Republican Rep. Adam Kinzinger said Sunday the House panel investigating the January 6 Capitol insurrection is looking into whether former President Donald Trump committed a crime with his involvement in the deadly riot.
“I don’t want to go there yet to say, ‘Do I believe he has (committed a crime),’ I think that’s obviously a pretty big thing to say. We want to know though, and I think we’ll — by the end of our investigation and by the time our report is out — have a pretty good idea,” Kinzinger, who represents part of Illinois, told CNN’s Jake Tapper on “State of the Union.”
“We’ll be able to have out on the public record anything (the) Justice Department needs maybe in pursuit of that,” said Kinzinger, who is one of two Republican members of the committee.
He continued: “So look, here’s the thing with the report. January 6 is a very important day. We will get every bit of detail that we can possibly get on that … what I think is almost more important is what led up to January 6? What is the rot in the democracy that allowed the 6th to happen? And have we corrected from that since?”
The bipartisan House committee has been probing the attack on the Capitol earlier this year, including Trump’s involvement in the episode. While still in office, the House impeached Trump for inciting the riot, though he was later acquitted by the Senate in a vote that took place after his tenure ended.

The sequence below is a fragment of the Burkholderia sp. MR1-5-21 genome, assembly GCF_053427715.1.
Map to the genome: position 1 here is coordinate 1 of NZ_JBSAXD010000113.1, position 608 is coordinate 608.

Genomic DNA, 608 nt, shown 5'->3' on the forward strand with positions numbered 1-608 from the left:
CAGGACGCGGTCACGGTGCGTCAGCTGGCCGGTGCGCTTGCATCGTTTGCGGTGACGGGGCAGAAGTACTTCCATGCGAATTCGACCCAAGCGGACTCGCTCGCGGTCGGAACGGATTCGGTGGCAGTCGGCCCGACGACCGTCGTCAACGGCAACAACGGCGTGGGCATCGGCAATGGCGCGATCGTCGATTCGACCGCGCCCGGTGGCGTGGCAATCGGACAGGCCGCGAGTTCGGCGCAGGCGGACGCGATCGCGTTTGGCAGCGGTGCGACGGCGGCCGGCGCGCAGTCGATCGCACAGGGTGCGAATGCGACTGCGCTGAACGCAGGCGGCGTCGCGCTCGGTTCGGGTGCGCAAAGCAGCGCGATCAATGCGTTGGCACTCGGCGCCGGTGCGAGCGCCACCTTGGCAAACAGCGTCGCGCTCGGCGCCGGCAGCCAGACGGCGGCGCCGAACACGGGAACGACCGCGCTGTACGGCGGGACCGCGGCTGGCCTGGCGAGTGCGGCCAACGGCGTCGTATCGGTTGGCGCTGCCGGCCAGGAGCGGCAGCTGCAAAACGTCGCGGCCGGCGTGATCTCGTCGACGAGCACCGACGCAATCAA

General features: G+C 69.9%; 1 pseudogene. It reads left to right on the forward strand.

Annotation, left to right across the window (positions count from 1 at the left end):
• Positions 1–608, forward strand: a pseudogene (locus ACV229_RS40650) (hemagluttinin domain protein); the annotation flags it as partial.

Kinzinger also declined Sunday to confirm or deny an exclusive report from CNN that members of the panel believe former Texas Governor and Trump Energy Secretary Rick Perry was the author of a text message sent to then-White House chief of staff Mark Meadows the day after the 2020 election pushing an “AGRESSIVE (sic) STRATEGY” for three state legislatures to ignore the will of their voters and deliver their states’ electors to Trump.
“No matter all the numbers of texts that are coming out or what people have been saying and you kind of get a peek into the window of their world,” Kinzinger said. “I think we have to sometimes step back and say, ‘I do believe there are probably some real kind of ‘Did we break the law?’ questions here,’ but even bigger than that, in my mind is what does that say about the future of democracy if we do truly believe in it, or is it all about win at any cost?”
The congressman also said he thought it was important for the public to see the truth after the committee last week released some text messages Meadows received from members of Congress and others.
“We have a trail of Mark Meadows being aware now of what was happening at the Capitol, not just, you know, ‘Maybe I knew. Maybe I watched news’ and everyone may know that that wasn’t true. But you now have proof of it,” Kinzinger said. “People desperately pleading for him to get the President to be involved because the President, for something like 182 minutes, nobody heard from them. Nobody knew what he was up to despite this being all over the news, and we know he watches the news.”
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